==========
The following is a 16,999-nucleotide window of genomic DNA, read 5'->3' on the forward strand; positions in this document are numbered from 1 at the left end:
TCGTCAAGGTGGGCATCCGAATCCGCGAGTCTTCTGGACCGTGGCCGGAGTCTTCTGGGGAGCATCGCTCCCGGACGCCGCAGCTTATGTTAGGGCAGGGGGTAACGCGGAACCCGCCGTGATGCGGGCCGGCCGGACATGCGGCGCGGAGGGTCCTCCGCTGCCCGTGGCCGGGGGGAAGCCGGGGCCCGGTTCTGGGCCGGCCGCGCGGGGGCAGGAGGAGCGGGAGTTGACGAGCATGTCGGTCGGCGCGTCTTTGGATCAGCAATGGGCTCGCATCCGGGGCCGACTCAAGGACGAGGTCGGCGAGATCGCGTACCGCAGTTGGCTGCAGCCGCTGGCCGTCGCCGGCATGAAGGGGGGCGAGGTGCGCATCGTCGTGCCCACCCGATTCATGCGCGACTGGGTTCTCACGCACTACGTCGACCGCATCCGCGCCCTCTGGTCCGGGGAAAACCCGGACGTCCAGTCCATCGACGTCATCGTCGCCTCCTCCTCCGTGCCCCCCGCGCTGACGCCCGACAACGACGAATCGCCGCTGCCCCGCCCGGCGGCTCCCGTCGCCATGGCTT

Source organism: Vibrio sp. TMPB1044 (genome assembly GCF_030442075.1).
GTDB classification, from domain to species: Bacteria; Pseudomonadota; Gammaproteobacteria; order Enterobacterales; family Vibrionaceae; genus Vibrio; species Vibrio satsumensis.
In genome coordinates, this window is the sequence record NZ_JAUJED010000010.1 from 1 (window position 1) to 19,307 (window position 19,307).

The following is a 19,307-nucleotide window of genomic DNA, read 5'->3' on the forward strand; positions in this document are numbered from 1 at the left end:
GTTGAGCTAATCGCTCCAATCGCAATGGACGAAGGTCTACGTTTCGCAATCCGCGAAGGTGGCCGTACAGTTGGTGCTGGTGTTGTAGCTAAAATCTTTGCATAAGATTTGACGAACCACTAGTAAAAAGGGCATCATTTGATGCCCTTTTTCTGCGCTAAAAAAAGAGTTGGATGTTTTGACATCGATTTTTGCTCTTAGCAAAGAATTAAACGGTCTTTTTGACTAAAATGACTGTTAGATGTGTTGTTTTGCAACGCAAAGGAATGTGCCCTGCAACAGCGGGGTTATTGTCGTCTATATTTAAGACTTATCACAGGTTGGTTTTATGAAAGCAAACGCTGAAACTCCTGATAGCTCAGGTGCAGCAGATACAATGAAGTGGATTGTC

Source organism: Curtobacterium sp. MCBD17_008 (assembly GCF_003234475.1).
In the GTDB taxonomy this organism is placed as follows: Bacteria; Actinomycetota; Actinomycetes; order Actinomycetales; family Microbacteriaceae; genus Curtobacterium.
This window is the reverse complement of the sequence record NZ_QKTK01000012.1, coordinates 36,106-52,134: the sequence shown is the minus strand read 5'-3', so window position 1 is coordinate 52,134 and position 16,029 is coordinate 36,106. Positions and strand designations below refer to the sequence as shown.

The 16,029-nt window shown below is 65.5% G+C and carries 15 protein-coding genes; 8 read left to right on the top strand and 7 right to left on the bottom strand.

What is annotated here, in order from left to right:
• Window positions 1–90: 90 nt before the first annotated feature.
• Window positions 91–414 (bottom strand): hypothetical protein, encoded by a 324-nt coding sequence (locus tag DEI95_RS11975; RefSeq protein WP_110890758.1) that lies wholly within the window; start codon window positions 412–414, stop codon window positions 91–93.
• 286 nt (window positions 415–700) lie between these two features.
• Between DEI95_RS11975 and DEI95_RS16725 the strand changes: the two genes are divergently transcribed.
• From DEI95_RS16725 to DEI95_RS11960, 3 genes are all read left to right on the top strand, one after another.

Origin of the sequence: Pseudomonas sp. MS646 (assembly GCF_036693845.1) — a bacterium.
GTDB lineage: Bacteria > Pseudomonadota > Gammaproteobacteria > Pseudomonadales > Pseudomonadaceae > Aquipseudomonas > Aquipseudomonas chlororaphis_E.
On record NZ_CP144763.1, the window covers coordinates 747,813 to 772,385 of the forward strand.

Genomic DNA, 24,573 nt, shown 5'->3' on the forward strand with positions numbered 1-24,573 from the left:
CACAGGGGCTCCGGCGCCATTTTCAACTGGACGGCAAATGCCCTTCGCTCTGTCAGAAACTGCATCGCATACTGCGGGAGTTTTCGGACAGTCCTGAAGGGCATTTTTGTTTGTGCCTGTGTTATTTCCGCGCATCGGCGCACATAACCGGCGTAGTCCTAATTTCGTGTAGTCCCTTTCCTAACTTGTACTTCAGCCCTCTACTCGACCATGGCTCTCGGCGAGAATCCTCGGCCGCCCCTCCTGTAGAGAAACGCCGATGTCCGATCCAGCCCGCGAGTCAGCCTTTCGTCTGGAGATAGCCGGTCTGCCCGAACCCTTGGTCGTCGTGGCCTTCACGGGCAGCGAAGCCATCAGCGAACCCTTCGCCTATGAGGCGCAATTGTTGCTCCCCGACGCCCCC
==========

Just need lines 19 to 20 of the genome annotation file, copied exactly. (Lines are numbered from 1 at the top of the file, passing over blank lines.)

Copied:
GTDB lineage: Bacteria > Pseudomonadota > Gammaproteobacteria > Pseudomonadales > Pseudomonadaceae > Aquipseudomonas > Aquipseudomonas chlororaphis_E.
On record NZ_CP144763.1, the window covers coordinates 747,813 to 772,385 of the forward strand.